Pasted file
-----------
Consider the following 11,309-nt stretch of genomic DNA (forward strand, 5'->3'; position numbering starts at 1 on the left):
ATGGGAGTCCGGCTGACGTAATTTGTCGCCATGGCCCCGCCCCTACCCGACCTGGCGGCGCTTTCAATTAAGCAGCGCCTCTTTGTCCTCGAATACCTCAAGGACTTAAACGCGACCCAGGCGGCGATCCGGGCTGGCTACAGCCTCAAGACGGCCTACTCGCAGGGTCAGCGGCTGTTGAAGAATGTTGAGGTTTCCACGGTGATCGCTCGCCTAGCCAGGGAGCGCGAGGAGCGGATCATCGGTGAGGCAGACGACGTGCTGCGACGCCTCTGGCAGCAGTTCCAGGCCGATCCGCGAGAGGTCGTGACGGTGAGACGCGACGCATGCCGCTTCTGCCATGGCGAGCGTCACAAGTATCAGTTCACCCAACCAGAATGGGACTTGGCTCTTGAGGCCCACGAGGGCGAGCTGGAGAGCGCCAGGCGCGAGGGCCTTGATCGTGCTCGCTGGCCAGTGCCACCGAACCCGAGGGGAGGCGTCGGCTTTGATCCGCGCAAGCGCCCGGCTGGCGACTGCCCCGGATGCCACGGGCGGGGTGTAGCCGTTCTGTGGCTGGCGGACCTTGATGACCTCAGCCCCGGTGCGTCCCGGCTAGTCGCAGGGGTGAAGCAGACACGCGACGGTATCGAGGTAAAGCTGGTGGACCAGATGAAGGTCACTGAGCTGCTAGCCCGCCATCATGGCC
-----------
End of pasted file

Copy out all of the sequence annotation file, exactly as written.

Consider the following 11,309-nt stretch of genomic DNA (forward strand, 5'->3'; position numbering starts at 1 on the left):
ATGGGAGTCCGGCTGACGTAATTTGTCGCCATGGCCCCGCCCCTACCCGACCTGGCGGCGCTTTCAATTAAGCAGCGCCTCTTTGTCCTCGAATACCTCAAGGACTTAAACGCGACCCAGGCGGCGATCCGGGCTGGCTACAGCCTCAAGACGGCCTACTCGCAGGGTCAGCGGCTGTTGAAGAATGTTGAGGTTTCCACGGTGATCGCTCGCCTAGCCAGGGAGCGCGAGGAGCGGATCATCGGTGAGGCAGACGACGTGCTGCGACGCCTCTGGCAGCAGTTCCAGGCCGATCCGCGAGAGGTCGTGACGGTGAGACGCGACGCATGCCGCTTCTGCCATGGCGAGCGTCACAAGTATCAGTTCACCCAACCAGAATGGGACTTGGCTCTTGAGGCCCACGAGGGCGAGCTGGAGAGCGCCAGGCGCGAGGGCCTTGATCGTGCTCGCTGGCCAGTGCCACCGAACCCGAGGGGAGGCGTCGGCTTTGATCCGCGCAAGCGCCCGGCTGGCGACTGCCCCGGATGCCACGGGCGGGGTGTAGCCGTTCTGTGGCTGGCGGACCTTGATGACCTCAGCCCCGGTGCGTCCCGGCTAGTCGCAGGGGTGAAGCAGACACGCGACGGTATCGAGGTAAAGCTGGTGGACCAGATGAAGGTCACTGAGCTGCTAGCCCGCCATCATGGCC